Note of Feb 10th 2019: there’s a bug in 5.6 tap which doesn’t create php-fpm.conf and php-fpm.d/www.conf. You can easily pick them from another directory and put them in /usr/local/etc/php/5.6. You just have to fix some lines for 5.6, but will work.
Now let’s change the port PHP-FPM is listening to, so we can have multiple of them running. Edit /usr/local/etc/php/5.6/php-fpm.d/www.conf and change the listen line like this:
listen = 127.0.0.1:9056
The default port is 9000, I usually change the latest two digits to the version, in this case 9056. For /usr/local/etc/php/7.2/php-fpm.d/www.conf use 9072.
Restart all the php@ services and that’s all, the PHP configuration is done. Let’s plug it into Apache.
Multiple apache2 host with different php versions
So the primary goal of this guide is tho setup our httpd to be able to serve multiple php versions simultaneously. We’ll accomplish this by adding multiple hostnames to our local server.
I use php56.localhost and php72.localhost, but you can choose whatever you prefer.
First edit /etc/hosts (with sudo!) and add our hostnames to the 127.0.0.1 line. The resulting one will look like this:
127.0.0.1 localhost php56.localhost php72.localhost
Now create a new file /usr/local/etc/httpd/extra/php-vhosts.conf with the following content:
<VirtualHost *:80> ServerName php56.localhost DocumentRoot "/Users/maxxer/work" ProxyPassMatch ^/(.*\.php(/.*)?)$ fcgi://127.0.0.1:9056/Users/maxxer/work/$1 timeout=1800 <Proxy fcgi://127.0.0.1:9056> ProxySet timeout=1800 </Proxy> </VirtualHost> <VirtualHost *:80> ServerName php72.localhost DocumentRoot "/Users/maxxer/work" ProxyPassMatch ^/(.*\.php(/.*)?)$ fcgi://127.0.0.1:9072/Users/maxxer/work/$1 timeout=1800 <Proxy fcgi://127.0.0.1:9072> ProxySet timeout=1800 </Proxy> </VirtualHost>
Enable fcgi module by decommenting the following lines in /usr/local/etc/httpd/httpd.conf:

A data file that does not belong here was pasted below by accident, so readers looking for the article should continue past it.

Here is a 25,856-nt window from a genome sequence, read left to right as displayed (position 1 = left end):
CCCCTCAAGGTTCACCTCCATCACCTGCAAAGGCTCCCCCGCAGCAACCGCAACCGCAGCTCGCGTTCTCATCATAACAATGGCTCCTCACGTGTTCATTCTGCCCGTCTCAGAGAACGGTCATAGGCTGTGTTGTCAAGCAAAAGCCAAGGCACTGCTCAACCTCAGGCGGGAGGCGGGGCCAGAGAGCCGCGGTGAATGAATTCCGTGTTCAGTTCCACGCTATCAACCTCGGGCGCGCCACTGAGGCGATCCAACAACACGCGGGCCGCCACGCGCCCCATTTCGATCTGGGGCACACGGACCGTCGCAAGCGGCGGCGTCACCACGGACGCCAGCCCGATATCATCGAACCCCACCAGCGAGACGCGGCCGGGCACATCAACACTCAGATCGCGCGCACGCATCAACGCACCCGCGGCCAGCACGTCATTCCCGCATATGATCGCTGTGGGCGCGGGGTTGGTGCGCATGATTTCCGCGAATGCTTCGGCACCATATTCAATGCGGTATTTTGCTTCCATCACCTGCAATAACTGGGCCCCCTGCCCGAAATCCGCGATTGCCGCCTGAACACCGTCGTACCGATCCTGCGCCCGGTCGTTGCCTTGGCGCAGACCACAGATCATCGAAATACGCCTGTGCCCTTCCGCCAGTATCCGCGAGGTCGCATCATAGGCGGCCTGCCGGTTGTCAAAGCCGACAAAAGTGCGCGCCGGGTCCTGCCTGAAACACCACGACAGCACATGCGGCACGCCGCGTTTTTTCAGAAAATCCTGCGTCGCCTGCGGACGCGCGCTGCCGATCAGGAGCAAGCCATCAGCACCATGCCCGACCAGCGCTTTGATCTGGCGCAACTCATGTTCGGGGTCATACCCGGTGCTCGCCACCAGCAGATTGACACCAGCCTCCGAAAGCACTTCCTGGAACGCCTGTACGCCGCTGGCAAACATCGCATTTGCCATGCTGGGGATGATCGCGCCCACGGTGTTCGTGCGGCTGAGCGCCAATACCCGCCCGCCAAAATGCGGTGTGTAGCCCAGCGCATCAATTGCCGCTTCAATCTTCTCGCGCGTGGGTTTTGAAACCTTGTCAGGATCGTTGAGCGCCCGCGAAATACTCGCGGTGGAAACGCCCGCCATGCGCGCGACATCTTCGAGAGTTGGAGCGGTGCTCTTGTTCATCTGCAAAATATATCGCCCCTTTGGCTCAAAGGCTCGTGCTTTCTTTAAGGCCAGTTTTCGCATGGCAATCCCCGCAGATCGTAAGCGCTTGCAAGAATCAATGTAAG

LoadModule proxy_module lib/httpd/modules/mod_proxy.so LoadModule proxy_fcgi_module lib/httpd/modules/mod_proxy_fcgi.so
And add the following to the bottom of the file:
Finally restart apache:
sudo brew services restart httpd
Test the configuration by creating a phpinfo.php file in the webroot and then open http://php72.localhost/phpinfo.php and http://php56.localhost/phpinfo.php, they should show the different PHP versions!
We reached our first goal. Now a bonus treat: https!
Enable https with valid certificates on localhost with mkcert
mkcert is a project which makes it really trivial to create a local certification authority (CA), deploy this cert into the local browser and then generate as many trusted local certificates as you want.
First of all install mkcert with:
brew install nss mkcert
Then generate the CA and install into system’s trust store (and Firefox’s one):
Now our local CA is trusted! Move to the path where we want our certs to be created and generate our first cert with:
cd /usr/local/etc/httpd ; mkcert php56.localhost
We will now have php56.localhost-key.pem php56.localhost.pem respectively with key and cert. Let’s add them to apache. Open httpd.conf and enable ssl_module by uncommenting the following:
LoadModule ssl_module lib/httpd/modules/mod_ssl.so
Open up our created extra/php-vhosts.conf, duplicate the VirtualHost stanzas we created before and for each of them change the following:
Listen 443 <VirtualHost *:443> SSLEngine on SSLCertificateKeyFile "/usr/local/etc/httpd/php72.localhost-key.pem" SSLCertificateFile "/usr/local/etc/httpd/php72.localhost.pem" ServerName php72.localhost
That is adding SSLEngine, SSLCertificateKeyFile, SSLCertificateFile, changing the VirtualHost port and adding Listen directive (beware this one must be added only once in the file!).
Be sure to match certificates with ServerName, then restart httpd and you’re done!